The 20th century database project was created in 1999 to celebrate the most important events and highlights of the century. The sixth graders of Campbell Hall School were busy summarizing those events as they occurred in different categories of life. Those included: Politics and Current Events, Life and Style, Art, Music, Science, and Sports. As I was following their project, I thought it would be much more beneficial for the students to be able to record their findings in a database by contributing each of their parts to the big picture of the 20th century. I created a template for each category and installed it on every machine in the lab. Students conducted research and made summaries of their topic. Then they accessed their templates and typed their summary in fields. When all students completed the task, I merged the records into their respective files and established relationships to interconnect between the databases. The outcome was the ‘Cross Category Database’. With records titled: “What Happened Between 1900 – 1910”, displaying all the events of that decade, the entire century was covered.
When this project was created, it was impacted by a parallel existence of two entities: the classroom and the computer lab. Each of these entities had their own curriculum and rarely cooperated. I was teaching computer education, while the classrooms led their own curriculums. As technology curriculum coordinator, I tried to inject technology into existing classroom projects. The 20th Century Database became such an attempt. Students’ contributions fit right into the big picture of the 20th century, which they were now able to view in different perspectives, analyze, compare and contrast, determine cause and effect, and satisfy their own queries. The experience of building the whole from many little parts changed their interpretations of the data that was presented. However, it could have had a greater impact on student learning if students built it. Unfortunately, at the time, classroom teachers did not consider databases as tools for improving their students’ thinking skills, but rather as isolated computer skills that their students are learning. As a result, time for those activities was allocated accordingly and we ended up not having enough time to accomplish that goal.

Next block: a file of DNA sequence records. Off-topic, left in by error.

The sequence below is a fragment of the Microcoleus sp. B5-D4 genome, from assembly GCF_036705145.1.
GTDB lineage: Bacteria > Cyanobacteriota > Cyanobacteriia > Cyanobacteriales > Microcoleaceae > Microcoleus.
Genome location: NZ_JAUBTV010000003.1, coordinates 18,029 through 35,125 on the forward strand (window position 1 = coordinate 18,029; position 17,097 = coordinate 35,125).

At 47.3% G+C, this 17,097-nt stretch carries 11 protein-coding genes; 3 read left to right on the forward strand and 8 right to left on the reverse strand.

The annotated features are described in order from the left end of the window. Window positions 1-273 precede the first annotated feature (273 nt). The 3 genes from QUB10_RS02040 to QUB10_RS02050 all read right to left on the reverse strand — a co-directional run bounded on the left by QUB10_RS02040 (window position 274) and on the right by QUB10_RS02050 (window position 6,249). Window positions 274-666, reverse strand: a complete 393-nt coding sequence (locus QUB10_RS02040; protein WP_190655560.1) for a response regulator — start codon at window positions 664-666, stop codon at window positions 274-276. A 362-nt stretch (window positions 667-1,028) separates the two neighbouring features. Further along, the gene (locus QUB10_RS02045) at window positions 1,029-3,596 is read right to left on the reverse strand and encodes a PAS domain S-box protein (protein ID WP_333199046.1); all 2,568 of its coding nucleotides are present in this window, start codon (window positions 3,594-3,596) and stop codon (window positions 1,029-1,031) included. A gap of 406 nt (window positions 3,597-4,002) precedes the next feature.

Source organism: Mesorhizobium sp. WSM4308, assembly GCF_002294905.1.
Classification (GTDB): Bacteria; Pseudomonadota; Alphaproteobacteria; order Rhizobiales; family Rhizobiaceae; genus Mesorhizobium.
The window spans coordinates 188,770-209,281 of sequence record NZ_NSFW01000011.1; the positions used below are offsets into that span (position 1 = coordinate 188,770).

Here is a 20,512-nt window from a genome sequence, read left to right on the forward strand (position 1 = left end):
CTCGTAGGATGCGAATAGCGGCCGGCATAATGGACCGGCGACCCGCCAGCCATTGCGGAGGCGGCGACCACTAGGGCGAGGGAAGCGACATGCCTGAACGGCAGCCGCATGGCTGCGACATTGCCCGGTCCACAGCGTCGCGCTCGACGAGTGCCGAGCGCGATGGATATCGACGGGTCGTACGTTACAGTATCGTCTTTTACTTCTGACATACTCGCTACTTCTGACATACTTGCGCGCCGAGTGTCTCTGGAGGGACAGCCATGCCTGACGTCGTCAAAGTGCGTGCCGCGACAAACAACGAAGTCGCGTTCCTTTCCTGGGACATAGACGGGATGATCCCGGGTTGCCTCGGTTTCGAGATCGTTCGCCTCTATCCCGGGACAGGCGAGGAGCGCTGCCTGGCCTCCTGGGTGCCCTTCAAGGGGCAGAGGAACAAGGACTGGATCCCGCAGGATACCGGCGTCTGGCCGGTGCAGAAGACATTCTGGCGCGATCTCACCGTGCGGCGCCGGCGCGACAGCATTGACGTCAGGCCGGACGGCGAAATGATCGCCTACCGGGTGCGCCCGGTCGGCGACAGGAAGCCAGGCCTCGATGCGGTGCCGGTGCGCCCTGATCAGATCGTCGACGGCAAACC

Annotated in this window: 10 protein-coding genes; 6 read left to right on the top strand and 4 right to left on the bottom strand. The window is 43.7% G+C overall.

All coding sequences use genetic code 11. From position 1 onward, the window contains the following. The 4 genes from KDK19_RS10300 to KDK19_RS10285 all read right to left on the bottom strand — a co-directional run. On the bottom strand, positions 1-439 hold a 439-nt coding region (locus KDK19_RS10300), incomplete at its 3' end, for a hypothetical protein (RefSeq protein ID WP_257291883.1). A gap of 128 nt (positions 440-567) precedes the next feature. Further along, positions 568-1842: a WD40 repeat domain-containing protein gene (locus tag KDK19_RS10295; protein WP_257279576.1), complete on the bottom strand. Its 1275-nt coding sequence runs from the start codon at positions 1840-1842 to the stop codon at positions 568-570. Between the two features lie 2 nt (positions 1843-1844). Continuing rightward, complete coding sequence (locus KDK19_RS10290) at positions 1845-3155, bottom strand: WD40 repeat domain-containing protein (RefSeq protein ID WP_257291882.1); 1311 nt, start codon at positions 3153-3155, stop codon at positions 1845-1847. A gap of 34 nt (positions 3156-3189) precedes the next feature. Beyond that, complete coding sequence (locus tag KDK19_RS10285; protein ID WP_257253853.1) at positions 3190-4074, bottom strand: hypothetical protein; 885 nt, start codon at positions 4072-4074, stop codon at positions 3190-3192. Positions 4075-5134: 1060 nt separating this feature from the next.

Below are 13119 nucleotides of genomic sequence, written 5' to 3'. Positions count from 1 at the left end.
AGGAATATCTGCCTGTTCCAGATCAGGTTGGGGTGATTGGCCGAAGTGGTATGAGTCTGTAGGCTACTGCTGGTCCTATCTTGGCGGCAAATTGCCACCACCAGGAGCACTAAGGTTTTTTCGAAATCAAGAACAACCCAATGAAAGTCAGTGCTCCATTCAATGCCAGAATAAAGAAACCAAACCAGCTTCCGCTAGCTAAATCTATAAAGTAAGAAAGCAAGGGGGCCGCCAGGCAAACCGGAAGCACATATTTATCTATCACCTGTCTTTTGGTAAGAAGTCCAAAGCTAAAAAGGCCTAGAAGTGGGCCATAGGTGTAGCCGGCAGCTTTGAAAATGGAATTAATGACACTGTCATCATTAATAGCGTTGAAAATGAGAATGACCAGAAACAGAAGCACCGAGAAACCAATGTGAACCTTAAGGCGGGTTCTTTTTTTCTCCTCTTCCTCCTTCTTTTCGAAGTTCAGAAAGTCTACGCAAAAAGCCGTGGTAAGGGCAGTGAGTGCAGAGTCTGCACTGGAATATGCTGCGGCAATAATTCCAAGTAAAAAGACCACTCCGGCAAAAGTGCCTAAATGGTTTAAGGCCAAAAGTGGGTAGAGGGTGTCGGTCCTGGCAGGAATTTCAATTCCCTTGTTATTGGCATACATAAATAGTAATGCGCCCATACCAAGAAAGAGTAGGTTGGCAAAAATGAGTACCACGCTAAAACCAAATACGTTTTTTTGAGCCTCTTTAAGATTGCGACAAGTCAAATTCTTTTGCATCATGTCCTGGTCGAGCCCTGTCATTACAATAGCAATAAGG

If I had to do this activity again, I would probably start with the teachers. A presentation about the power of databases with some basic database design skills can help them create their own representations of different data sets. Empowered with this new technology and the potential of improving their students’ cognitive skills, classroom teachers can lead their own database projects, while getting tech support when needed. The impact on student learning is much more impressive, when the goal of using the technology is to improve students’ thinking skills rather than computer skills.